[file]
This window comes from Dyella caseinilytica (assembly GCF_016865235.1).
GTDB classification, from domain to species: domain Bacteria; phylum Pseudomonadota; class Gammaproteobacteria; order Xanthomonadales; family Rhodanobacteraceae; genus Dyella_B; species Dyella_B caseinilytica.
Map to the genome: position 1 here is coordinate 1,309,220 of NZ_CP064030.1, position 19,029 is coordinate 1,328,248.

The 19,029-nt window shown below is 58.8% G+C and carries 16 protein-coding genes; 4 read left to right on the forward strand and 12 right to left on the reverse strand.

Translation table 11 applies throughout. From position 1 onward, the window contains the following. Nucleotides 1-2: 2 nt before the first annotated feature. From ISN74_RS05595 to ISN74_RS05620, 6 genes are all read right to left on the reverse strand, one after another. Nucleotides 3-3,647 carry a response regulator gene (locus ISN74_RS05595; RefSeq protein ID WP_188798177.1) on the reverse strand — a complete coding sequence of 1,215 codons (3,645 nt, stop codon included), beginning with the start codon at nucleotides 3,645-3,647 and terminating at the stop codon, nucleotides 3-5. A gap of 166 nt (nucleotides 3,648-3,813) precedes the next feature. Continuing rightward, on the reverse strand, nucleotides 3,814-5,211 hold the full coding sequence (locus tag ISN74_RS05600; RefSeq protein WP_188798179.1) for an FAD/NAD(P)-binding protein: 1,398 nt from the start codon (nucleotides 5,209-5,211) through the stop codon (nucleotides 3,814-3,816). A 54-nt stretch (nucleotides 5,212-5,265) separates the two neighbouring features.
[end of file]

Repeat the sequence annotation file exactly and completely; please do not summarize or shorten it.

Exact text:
This window comes from Dyella caseinilytica (assembly GCF_016865235.1).
GTDB classification, from domain to species: domain Bacteria; phylum Pseudomonadota; class Gammaproteobacteria; order Xanthomonadales; family Rhodanobacteraceae; genus Dyella_B; species Dyella_B caseinilytica.
Map to the genome: position 1 here is coordinate 1,309,220 of NZ_CP064030.1, position 19,029 is coordinate 1,328,248.

The 19,029-nt window shown below is 58.8% G+C and carries 16 protein-coding genes; 4 read left to right on the forward strand and 12 right to left on the reverse strand.

Translation table 11 applies throughout. From position 1 onward, the window contains the following. Nucleotides 1-2: 2 nt before the first annotated feature. From ISN74_RS05595 to ISN74_RS05620, 6 genes are all read right to left on the reverse strand, one after another. Nucleotides 3-3,647 carry a response regulator gene (locus ISN74_RS05595; RefSeq protein ID WP_188798177.1) on the reverse strand — a complete coding sequence of 1,215 codons (3,645 nt, stop codon included), beginning with the start codon at nucleotides 3,645-3,647 and terminating at the stop codon, nucleotides 3-5. A gap of 166 nt (nucleotides 3,648-3,813) precedes the next feature. Continuing rightward, on the reverse strand, nucleotides 3,814-5,211 hold the full coding sequence (locus tag ISN74_RS05600; RefSeq protein WP_188798179.1) for an FAD/NAD(P)-binding protein: 1,398 nt from the start codon (nucleotides 5,209-5,211) through the stop codon (nucleotides 3,814-3,816). A 54-nt stretch (nucleotides 5,212-5,265) separates the two neighbouring features.